St. Thomas Law Review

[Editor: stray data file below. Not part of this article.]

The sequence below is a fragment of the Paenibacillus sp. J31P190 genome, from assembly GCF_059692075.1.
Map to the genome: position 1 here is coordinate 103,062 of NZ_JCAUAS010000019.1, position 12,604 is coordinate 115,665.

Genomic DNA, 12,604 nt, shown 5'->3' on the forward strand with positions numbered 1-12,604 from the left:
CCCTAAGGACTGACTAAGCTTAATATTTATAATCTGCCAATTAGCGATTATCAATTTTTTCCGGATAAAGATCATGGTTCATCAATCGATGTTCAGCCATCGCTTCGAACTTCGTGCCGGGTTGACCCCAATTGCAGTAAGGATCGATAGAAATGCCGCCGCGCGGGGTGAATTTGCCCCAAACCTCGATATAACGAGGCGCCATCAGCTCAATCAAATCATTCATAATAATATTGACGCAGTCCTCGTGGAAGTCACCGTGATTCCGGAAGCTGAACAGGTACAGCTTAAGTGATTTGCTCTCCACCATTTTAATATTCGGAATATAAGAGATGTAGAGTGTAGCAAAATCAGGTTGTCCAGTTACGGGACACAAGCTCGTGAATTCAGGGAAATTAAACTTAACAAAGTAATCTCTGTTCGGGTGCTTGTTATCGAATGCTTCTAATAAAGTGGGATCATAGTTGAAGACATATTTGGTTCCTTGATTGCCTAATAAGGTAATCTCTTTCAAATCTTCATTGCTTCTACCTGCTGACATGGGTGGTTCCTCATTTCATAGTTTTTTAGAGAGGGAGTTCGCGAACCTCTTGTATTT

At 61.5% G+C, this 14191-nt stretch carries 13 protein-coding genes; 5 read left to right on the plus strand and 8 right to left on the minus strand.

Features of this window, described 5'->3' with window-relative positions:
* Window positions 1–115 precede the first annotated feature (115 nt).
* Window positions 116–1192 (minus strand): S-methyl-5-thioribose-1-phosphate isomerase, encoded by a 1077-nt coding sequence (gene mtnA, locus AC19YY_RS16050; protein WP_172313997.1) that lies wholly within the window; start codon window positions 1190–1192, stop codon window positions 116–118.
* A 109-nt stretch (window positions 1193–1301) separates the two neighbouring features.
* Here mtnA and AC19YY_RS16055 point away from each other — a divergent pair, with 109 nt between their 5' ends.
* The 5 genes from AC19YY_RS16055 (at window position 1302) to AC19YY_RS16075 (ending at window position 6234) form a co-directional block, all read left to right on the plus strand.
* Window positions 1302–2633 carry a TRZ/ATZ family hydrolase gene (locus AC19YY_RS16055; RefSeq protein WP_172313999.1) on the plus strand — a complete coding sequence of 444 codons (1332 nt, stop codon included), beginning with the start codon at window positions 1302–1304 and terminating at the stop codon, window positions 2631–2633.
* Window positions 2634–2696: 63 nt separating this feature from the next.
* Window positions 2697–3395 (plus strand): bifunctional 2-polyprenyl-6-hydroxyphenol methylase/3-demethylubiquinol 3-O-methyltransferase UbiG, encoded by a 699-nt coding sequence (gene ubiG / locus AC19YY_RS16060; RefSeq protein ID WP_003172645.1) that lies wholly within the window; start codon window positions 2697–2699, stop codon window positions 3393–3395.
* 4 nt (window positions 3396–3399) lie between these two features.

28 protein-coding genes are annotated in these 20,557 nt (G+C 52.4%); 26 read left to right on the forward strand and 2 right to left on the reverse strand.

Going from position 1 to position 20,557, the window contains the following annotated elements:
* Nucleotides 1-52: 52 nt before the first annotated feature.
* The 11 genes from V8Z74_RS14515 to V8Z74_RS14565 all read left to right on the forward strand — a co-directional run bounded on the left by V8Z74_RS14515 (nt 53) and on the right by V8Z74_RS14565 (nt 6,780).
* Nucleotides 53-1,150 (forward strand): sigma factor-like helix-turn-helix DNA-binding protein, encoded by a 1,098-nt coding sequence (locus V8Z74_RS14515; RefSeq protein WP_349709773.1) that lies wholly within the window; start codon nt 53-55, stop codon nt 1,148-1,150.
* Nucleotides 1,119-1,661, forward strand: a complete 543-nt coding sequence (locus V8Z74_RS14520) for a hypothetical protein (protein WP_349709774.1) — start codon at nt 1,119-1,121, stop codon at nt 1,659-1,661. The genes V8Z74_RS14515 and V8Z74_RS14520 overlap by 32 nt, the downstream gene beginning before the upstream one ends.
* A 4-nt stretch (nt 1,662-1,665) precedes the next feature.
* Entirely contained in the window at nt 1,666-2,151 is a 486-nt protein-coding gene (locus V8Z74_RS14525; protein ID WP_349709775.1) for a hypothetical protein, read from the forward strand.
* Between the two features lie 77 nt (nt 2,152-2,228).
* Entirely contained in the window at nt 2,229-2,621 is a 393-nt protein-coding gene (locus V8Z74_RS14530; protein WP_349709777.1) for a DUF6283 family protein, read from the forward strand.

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The movie Jerry Maguire follows a successful sports agent who questions the morals of his work, which leads to him being stripped of his contribution at his firm and being left with one client. Throughout the movie, Maguire struggles to build his clientele while pursuing the best interests of his only client, Rod Tidwell. Somewhere along the way, Tidwell uses the word “Quan” and leaves Maguire perplexed; “Quan? That’s your word?” Tidwell replies: “Yeah, that’s my word. You know some dudes might have the coin. But they’ll never have the Quan.” “Wha…what is that?” Maguire asks, still clearly confused. Tidwell spells it out for him: “It means love, respect, community, and the dollars, too. The entire package. The. Quan.” On June 12, 2020, Florida Governor Ron DeSantis signed into law the “Intercollegiate Athlete Compensation and Rights” Bill. The law took effect on July 1, 2021, joining multiple states throughout the country with the same enactment date. According to the preamble, Section 1006.74 of the Florida Statutes was adopted for the following purpose: “[t]he Legislature finds that intercollegiate athletics provide intercollegiate athletes with significant educational opportunities. However, participation in intercollegiate athletics should not infringe upon an intercollegiate athlete’s ability to earn compensation for his or her name, image or likeness.” The law continues by stating that the compensation earned by college athletes “must be commensurate with the market value of the authorized use of” his or her name, image or likeness (“NIL”). Commentators have speculated what exactly “market value” may mean and who enforces and calculates the value once the law becomes enacted. One legal analyst has commented that if the determination of “fair market value” were left to the National Collegiate Athletic Association (“NCAA”) or its members, it “would be vulnerable to claims of illegal price fixing under federal antitrust law.” Additionally, the college sports world has had its fair share of scandals in recent years, namely those involving accusations and ultimate findings of price fixing. With the recent controversy facing the NCAA, critics have disapproved state NIL bills as either codifying the goals of the organization (namely maintaining the “amateurism” model) or being too weak in its structure to be enforced effectively. Since this topic has become a contentious nationwide issue, the Department of Justice’s Antitrust Division has recently become involved in applying pressure to the NCAA to allow NIL compensation and making sure that any new policies are not anticompetitive, such as amounting to illegal price-fixing. There have been federal bills proposed in the House of Representatives addressing the NIL compensation issue. However, the passing of a federal NIL law that will preempt state laws is something that may not come in the near future, according to some commentators. Florida is taking advantage of the situation both with the federal government and with other states; because Florida is one of the first states in the nation with an active NIL law, “colleges in Florida may already be enjoying an advantage in the highly competitive college recruiting market.” This Comment analyzes how the Florida Legislature should create an independent commission in partnership with the Florida Board of Governors and the State Board of Education to help determine what the fair market value of a student-athlete’s NIL is, ensure compliance with the NIL law, and mitigate the potential occurrence of illegal price-fixing among the NCAA and affiliate schools. Part II will analyze recent court cases, such as the ruling of In re National Collegiate Athletic Association Athletes Grant-in-Aid Cap Antitrust Litigation, 958 F.3d 1239 (9th Cir. 2020), which found the NCAA and eleven of its thirty-two conferences liable of horizontal price-fixing, as well as recent scandals of conflicts of interest in Florida college sports. Part III analyzes the benefits of transparency in regulation and the potential conflicts of interest that can arise with related parties to an NIL contract. Part IV will propose a solution to prevent conflicts of interest from entering the realm of NIL compensation and potentially limit price-fixing. Part V will conclude with an overview of the proposed solution and how this will protect student-athletes in the realm of NIL compensation.